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China Stimulus and Rising Confidence Boost US Stock Markets

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Today's financial recap and tomorrow's financial outlook.

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Chinese markets reversed higher last night after five days of losses. A mixture of new financing from the People's Bank of China (PBoC) and a proposal of new free trade zones boosted Chinese equities. The Shanghai Composite (SHCOMP) rose 2.07% and the Hang Seng Index (HSI) gained 1.63% - it is a rare occurrence to see both post such strong gains in the same day. The US-denominated MSCI-China A-shares ETF (FXI) posted its largest gain since March 21, the day that started the most recent bull leg, gaining 3.07%.

Separately, the Swedish Riksbank cut its main policy rate to zero from 0.25%, economists had expected a cut of 12.5bps, and also lowered the path of future rate policy substantially. The central bank noted high levels of consumer indebtedness and still low levels of inflation as the reasons for the surprise cut. They also did not rule out currency intervention with the Krona and non-standard measures (likely asset purchases).

US markets took the cue from the strength in Asian markets overnight to open the morning higher, despite weaker economic data. The S&P 500 (SPX) opened up 0.47% and grinded steadily higher throughout the rest of the session. Small cap stocks were the real standouts today, the Russell 2000 (RUT) closed up 2.85%. Energy and industrials stocks were the real stand outs, propelled by the expectation for higher inflation in the future due to the substantial drop in gas prices over the past four months. The SPX is currently positive for the month of October after being down as much as 8% at one point.

The Conference Board's October consumer confidence index was one of the contributors to this gain. Lower income households saw an enormous jump in confidence over the last four months as gas prices have fallen. This boosted the overall index up to 94.5, better than the 87.0 expected, and the highest reading since October 2007. On the other hand, September durable goods orders showed the exact opposite optimism. Orders fell 1.3% from the prior month, worse than the +0.5% expected, and capital goods orders (a forward looking indicator) showed the second largest drop of the year - the other was in January.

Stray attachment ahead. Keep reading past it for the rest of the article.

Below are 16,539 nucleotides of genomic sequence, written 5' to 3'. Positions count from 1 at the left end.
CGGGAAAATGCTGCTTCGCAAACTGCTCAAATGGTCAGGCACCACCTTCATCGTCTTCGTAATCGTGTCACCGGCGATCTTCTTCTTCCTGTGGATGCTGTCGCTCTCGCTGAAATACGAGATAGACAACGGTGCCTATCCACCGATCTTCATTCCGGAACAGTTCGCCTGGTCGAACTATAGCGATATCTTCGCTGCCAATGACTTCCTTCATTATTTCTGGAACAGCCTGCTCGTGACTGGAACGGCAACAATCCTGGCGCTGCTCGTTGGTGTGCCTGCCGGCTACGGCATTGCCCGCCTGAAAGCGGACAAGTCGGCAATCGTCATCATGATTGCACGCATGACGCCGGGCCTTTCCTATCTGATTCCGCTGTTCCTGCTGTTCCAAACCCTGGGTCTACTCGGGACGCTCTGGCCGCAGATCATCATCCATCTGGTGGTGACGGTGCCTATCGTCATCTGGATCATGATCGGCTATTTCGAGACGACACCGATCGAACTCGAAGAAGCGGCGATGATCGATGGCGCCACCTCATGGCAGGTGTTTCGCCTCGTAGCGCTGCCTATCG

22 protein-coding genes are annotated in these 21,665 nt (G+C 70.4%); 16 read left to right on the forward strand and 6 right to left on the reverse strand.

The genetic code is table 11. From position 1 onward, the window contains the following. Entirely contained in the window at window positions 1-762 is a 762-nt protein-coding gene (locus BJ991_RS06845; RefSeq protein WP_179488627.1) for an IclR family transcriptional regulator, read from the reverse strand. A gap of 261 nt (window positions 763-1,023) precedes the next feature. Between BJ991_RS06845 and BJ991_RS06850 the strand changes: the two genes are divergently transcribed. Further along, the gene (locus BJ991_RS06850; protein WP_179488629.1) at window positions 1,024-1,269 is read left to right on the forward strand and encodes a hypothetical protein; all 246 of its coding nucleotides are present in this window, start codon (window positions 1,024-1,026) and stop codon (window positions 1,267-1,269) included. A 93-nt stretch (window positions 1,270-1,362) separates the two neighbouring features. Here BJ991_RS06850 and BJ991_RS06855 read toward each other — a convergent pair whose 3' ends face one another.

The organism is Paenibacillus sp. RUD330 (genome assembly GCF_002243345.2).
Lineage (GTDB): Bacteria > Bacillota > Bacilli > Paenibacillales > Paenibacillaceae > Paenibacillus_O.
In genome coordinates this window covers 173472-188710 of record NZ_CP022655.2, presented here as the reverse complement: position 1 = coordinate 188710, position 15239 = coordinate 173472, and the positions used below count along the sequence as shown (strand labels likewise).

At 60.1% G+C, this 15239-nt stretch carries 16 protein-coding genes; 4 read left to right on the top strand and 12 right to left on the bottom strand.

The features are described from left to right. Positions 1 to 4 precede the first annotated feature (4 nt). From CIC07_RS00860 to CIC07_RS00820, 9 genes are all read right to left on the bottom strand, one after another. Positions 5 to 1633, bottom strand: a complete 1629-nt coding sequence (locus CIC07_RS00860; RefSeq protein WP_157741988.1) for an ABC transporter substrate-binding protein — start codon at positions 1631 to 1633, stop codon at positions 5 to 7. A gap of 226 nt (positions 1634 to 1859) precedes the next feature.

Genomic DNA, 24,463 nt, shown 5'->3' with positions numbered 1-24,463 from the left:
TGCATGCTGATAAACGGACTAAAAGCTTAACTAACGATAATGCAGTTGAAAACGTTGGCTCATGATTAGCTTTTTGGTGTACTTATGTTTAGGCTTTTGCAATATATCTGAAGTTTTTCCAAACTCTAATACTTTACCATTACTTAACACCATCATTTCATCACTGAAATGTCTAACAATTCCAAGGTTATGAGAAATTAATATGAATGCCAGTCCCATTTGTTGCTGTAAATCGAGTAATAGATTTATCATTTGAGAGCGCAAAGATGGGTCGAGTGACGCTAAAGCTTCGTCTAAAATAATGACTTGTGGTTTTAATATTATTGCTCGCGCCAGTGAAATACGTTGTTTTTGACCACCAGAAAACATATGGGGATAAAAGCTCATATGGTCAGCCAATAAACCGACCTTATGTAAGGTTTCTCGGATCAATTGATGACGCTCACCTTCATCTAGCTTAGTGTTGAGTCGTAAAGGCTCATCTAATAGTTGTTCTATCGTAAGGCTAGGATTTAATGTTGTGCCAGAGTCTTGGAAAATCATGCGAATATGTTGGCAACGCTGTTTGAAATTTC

Facebook (FB) earnings reported after the close were inline with estimates, but not enough to move the needle on the stock price. Advertising revenues grew by 11%, mobile ad revenue by 66% (compared to 64% expected), and total revenues came in at $2.96 billion versus $2.95 billion expected. The stock was mildly down in the after hours. The options market was priced for a move of 7.86%

Tomorrow's Financial Outlook

Tomorrow is the Fed decision. The statement will be released at 2:00pm ET, there is no press conference or economic projections. The hint of action - possibly the end of QE - two weeks ago from St. Louis Fed President Jim Bullard helped arrest the decline in risk assets. It is likely that the Fed reduces its asset purchases to zero, but in order to keep up the optimism in the market, it will have to act dovishly and acknowledge the poor economic data in the third quarter, and the negative effect of the rising US dollar.

Preliminary Japanese industrial production for September is due out overnight. Retail sales announced today showed a very strong, larger-than-expected gain for September. Chinese consumer sentiment and UK mortgage applications are also scheduled to be released.

Fifty nine major US companies are scheduled to report earnings tomorrow. Notables include Hess (HES), Ally Financial (ALLY), Ralph Lauren (RL), Kraft Foods (KRFT), Avis Budget (CAR), Metlife (MET), Visa (V), and Carlyle Group (CG).

Twitter: @Minyanville

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No positions in stocks mentioned.

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